Let’s address the recent United Kingdom Brexit vote and its effect on the markets.
Vote Heard 'Round the World
First, what is Brexit? It is a media-coined term attributed to the recent referendum of the U.K.’s membership of the European Union (EU). The EU is an economic union of 28 member states located in Europe. The members have agreed on a standardized system of laws and the free movement of people, goods and services within. To the astonishment of just about everyone, the UK voted to leave the union by a margin of 52% to 48% in June.
Fear of the Unknown
Second, what does this mean for the markets? The UK vote to leave the EU inevitably triggered an immediate negative reaction in global financial markets, which meant volatility in the short term while the shock of the vote settled in. Beyond that, we feel the markets should be able to withstand the fear and remain range bound for a while. (For related reading, see: Instituting Investing Rules: Lessons from Brexit.)
In our observation volatility stems from a fear of the unknown; volatility tends to abate when the new rules become known. Adjustments will be made according to the new European topography. This is where patience pays off. It will take at least two years for the U.K. to negotiate and unwind from the EU. The upside may be somewhat limited in the near term, but we do not think a bear market is imminent by any means.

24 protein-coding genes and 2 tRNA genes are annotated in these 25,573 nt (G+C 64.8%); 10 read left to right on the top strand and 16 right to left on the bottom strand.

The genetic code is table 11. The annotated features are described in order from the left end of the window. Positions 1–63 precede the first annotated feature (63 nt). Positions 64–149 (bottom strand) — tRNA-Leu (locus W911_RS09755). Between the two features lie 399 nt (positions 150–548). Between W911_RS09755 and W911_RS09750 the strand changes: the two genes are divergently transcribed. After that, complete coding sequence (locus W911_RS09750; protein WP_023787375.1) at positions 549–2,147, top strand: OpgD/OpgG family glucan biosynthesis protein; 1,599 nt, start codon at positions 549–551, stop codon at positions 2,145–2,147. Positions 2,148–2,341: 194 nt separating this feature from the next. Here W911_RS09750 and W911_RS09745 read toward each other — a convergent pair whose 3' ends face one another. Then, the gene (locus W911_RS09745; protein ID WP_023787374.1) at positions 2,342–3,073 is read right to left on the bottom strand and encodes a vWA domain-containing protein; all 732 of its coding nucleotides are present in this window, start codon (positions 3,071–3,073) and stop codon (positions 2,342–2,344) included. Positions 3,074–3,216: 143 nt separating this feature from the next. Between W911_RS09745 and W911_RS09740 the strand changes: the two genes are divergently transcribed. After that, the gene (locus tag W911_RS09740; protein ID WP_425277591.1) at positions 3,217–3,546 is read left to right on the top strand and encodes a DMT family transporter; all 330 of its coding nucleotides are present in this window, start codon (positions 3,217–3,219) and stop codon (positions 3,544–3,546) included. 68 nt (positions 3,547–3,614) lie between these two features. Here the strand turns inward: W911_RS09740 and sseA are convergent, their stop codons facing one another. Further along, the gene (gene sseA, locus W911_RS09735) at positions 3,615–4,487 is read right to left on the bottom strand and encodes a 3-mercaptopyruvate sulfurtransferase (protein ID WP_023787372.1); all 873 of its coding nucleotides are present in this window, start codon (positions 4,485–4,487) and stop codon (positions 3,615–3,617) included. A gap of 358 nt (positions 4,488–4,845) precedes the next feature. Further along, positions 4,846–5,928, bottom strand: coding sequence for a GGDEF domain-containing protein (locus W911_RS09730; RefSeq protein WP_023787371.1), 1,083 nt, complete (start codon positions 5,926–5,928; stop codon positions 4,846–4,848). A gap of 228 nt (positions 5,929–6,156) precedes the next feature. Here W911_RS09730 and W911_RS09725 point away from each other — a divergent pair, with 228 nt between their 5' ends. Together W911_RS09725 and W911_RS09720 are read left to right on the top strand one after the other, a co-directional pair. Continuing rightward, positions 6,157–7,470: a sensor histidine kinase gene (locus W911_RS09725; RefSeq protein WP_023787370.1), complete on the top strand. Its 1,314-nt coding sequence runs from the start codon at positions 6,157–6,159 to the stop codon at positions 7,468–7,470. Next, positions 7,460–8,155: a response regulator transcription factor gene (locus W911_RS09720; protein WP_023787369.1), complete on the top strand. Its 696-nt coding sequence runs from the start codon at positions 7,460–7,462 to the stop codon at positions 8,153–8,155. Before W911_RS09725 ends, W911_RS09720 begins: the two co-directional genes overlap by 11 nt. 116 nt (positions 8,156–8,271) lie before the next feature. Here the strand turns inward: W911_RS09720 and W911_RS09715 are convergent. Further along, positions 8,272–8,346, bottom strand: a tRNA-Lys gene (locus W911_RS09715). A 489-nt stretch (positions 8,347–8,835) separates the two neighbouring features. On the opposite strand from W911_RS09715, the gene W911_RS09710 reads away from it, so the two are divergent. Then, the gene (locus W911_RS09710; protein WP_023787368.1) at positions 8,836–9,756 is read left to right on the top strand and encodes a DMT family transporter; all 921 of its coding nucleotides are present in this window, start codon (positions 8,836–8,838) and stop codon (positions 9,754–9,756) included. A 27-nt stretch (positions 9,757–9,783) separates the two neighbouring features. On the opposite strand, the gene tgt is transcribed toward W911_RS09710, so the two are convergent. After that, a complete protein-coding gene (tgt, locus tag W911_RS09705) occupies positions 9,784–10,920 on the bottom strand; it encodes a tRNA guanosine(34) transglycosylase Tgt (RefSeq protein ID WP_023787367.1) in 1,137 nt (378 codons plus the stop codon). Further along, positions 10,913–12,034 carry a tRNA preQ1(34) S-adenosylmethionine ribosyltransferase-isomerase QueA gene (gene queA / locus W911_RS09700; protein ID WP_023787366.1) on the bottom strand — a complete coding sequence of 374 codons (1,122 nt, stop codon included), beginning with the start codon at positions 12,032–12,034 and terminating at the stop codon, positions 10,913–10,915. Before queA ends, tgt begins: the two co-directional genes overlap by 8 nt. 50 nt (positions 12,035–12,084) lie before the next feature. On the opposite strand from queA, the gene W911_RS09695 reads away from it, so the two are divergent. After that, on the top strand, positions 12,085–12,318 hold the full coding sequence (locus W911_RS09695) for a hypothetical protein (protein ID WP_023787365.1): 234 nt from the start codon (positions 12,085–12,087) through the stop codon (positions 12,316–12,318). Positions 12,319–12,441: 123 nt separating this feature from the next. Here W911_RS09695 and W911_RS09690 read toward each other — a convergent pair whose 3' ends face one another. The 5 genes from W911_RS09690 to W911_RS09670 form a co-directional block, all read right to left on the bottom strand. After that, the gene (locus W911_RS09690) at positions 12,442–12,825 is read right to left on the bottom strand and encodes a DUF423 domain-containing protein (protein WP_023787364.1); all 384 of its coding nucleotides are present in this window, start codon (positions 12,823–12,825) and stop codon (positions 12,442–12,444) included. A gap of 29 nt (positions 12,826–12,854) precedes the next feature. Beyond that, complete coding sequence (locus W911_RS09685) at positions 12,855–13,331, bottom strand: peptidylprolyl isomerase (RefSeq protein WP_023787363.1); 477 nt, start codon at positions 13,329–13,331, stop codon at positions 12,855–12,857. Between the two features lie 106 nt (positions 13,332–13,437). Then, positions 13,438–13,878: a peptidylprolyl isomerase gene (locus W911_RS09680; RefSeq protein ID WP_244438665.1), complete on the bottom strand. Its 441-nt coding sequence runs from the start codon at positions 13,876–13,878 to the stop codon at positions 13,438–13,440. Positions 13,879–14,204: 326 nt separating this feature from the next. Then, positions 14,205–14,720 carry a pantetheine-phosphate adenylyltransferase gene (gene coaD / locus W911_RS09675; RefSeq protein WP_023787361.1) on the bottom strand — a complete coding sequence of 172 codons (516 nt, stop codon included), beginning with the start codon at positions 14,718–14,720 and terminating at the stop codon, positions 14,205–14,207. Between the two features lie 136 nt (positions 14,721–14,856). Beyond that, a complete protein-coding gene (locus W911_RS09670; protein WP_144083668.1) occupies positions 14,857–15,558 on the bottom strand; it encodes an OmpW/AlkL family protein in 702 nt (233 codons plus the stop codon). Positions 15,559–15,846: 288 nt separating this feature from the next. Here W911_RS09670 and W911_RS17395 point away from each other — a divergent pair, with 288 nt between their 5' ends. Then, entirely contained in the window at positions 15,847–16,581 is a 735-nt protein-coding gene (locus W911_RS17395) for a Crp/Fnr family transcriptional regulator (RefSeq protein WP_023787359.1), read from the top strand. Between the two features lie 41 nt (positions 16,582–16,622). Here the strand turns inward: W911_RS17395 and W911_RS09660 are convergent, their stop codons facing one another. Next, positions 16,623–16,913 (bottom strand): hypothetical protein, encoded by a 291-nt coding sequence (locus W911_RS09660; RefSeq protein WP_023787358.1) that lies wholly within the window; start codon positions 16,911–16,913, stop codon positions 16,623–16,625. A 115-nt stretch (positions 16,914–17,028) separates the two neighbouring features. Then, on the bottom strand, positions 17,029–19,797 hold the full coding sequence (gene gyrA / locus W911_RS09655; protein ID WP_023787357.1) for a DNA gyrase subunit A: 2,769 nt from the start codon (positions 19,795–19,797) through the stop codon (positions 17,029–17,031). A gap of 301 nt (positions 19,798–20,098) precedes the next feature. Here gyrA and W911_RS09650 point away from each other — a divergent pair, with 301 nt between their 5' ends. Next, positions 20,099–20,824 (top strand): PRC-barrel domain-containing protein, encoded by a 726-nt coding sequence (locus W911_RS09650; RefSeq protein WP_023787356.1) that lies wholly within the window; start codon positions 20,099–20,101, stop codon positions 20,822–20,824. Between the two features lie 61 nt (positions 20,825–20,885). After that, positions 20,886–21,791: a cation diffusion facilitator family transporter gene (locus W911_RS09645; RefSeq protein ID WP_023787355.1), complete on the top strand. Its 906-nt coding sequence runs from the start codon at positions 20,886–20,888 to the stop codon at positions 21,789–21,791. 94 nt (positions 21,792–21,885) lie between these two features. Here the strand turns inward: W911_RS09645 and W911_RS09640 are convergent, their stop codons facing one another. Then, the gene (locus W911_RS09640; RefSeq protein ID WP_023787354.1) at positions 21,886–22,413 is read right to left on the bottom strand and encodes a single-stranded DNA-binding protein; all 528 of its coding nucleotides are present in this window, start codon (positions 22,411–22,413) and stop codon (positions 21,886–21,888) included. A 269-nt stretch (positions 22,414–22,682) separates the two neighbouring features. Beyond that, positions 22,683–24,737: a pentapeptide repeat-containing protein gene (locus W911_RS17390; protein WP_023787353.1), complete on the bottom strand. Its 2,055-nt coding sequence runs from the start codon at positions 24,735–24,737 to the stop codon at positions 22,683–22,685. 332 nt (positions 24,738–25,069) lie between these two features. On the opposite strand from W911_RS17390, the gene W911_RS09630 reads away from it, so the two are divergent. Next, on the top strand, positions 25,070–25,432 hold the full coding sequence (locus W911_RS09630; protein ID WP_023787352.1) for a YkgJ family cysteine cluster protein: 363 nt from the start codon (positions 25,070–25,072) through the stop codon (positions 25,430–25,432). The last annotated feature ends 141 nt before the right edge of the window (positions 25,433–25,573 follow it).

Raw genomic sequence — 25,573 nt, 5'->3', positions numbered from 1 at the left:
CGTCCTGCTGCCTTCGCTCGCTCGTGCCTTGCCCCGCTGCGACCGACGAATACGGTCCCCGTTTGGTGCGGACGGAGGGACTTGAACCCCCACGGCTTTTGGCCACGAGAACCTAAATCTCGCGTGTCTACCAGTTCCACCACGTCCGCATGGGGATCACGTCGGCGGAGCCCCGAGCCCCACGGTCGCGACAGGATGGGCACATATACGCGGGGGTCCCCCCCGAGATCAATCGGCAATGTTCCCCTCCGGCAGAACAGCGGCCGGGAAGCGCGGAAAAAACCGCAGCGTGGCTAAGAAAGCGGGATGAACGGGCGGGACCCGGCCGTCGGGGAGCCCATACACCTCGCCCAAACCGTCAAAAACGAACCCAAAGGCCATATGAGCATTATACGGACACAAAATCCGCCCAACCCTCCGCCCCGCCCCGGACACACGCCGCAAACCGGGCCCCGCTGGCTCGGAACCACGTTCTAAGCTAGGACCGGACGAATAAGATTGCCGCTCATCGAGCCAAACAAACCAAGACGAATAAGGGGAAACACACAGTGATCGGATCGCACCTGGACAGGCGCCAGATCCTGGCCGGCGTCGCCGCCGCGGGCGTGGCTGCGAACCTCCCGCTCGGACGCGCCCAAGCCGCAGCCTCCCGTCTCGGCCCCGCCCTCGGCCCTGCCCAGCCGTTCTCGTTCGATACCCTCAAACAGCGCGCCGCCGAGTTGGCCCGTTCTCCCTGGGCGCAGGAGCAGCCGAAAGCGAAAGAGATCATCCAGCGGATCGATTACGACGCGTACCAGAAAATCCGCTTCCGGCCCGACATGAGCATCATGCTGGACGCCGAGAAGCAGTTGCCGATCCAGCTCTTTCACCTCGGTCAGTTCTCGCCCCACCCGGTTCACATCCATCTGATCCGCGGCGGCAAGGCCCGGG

Fed's Slightly Optimistic Outlook
We do not anticipate this to cause a significant tightening of U.S. financial conditions. This could also mean the Federal Reserve Board will refrain from additional rate hikes for the remainder of the year, although no one is quite sure how to read the Fed. At its July 27th meeting, the board once again opted not to raise rates. However, the post-meeting statement noted that "Near-term risks to the economic outlook have diminished." Job gains, a strong labor market and other positive indicators were also mentioned in the statement along with inflation, which is "expected to remain low in the near term," being listed as a negative sign. Once again the Fed avoided committing to what it may or may not do at its next meeting in September.
Finally, we understand the anxiety of a volatile market and that the media may heighten said anxiety in their constant search for biting headlines. Still, it is important that investors do not lose sight of the big picture. For a diversified long-term investor with multiyear time horizons, the biggest risk is to panic and sell at a low price. That is exactly how the individual investor underperforms the market. Furthermore, as with the Brexit downturn, we feel there will be opportunities to take advantage of. The bump in the road will sort itself out and companies and governments will go on. Fundamentals and earnings will once again be valued over emotions. (For more, see: Behavioral Finance: How Bias Can Hurt Investing.)
So, should you fear Brexit? No. You should let it run its course and not make any rash decisions. However, it is summer and you should fear the sunburn. Break out your SPF, and your sun hat and enjoy some downtime. (For related reading, see: Does Rainfall in Ethiopia Impact the U.S. Market?)